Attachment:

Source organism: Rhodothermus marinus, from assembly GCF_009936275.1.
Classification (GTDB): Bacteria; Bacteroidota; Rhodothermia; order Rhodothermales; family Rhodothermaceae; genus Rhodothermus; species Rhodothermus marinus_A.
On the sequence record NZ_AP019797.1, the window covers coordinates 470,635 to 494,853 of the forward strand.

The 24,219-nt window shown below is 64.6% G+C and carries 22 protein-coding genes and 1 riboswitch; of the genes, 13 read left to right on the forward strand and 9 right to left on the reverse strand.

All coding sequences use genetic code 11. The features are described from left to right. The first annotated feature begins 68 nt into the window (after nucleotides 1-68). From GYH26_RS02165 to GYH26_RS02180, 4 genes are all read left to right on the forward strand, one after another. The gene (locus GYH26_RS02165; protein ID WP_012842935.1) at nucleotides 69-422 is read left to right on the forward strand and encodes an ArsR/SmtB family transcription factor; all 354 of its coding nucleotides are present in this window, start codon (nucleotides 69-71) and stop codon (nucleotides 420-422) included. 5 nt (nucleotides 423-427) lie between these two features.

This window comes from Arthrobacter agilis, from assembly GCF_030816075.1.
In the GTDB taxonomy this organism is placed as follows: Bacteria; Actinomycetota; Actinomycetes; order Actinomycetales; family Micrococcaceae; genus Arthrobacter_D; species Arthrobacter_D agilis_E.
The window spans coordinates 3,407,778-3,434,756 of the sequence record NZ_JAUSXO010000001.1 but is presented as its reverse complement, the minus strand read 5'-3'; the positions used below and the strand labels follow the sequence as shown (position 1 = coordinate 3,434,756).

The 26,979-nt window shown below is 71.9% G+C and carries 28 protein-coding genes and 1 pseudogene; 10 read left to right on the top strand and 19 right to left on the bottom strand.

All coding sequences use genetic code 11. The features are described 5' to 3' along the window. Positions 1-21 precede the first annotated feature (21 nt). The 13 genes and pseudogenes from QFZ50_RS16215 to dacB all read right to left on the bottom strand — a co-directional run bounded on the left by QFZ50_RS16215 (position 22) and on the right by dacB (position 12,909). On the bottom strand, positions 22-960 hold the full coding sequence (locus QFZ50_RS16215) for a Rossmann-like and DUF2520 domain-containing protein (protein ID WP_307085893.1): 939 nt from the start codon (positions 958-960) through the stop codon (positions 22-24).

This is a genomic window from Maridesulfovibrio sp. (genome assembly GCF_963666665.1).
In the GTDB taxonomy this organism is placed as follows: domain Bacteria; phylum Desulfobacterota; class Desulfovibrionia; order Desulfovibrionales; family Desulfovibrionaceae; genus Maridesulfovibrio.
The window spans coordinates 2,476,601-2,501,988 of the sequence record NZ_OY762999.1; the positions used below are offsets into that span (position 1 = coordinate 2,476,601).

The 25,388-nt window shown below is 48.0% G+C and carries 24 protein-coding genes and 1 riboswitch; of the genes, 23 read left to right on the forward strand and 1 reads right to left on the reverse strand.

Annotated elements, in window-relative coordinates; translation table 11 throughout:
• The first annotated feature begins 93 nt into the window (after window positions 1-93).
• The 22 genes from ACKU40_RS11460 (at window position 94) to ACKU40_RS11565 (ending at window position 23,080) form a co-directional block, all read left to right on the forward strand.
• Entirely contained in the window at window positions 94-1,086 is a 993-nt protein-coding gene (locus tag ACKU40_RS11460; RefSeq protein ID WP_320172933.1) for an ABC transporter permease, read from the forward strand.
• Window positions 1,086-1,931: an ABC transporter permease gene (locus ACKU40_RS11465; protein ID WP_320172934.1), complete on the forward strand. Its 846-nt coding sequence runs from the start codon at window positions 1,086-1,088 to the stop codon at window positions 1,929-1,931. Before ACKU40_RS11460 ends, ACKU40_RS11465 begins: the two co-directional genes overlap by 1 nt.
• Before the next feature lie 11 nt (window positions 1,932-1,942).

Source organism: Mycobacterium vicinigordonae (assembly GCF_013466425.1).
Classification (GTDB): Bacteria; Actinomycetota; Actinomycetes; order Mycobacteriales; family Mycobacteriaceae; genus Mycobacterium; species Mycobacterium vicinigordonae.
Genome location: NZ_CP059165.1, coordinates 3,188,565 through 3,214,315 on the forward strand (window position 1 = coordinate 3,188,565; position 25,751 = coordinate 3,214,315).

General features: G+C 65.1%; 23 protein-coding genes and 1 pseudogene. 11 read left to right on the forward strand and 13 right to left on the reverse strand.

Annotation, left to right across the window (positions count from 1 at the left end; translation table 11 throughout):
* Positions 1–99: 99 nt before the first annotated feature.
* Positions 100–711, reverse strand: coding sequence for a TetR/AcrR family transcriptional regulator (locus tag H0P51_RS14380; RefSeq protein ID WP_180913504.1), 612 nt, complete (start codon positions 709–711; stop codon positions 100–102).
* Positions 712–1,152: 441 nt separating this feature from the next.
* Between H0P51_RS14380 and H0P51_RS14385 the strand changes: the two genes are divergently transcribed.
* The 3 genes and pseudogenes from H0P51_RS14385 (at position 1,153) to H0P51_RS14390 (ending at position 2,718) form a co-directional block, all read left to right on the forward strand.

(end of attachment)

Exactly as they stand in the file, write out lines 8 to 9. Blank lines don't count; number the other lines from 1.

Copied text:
The window spans coordinates 3,407,778-3,434,756 of the sequence record NZ_JAUSXO010000001.1 but is presented as its reverse complement, the minus strand read 5'-3'; the positions used below and the strand labels follow the sequence as shown (position 1 = coordinate 3,434,756).

The 26,979-nt window shown below is 71.9% G+C and carries 28 protein-coding genes and 1 pseudogene; 10 read left to right on the top strand and 19 right to left on the bottom strand.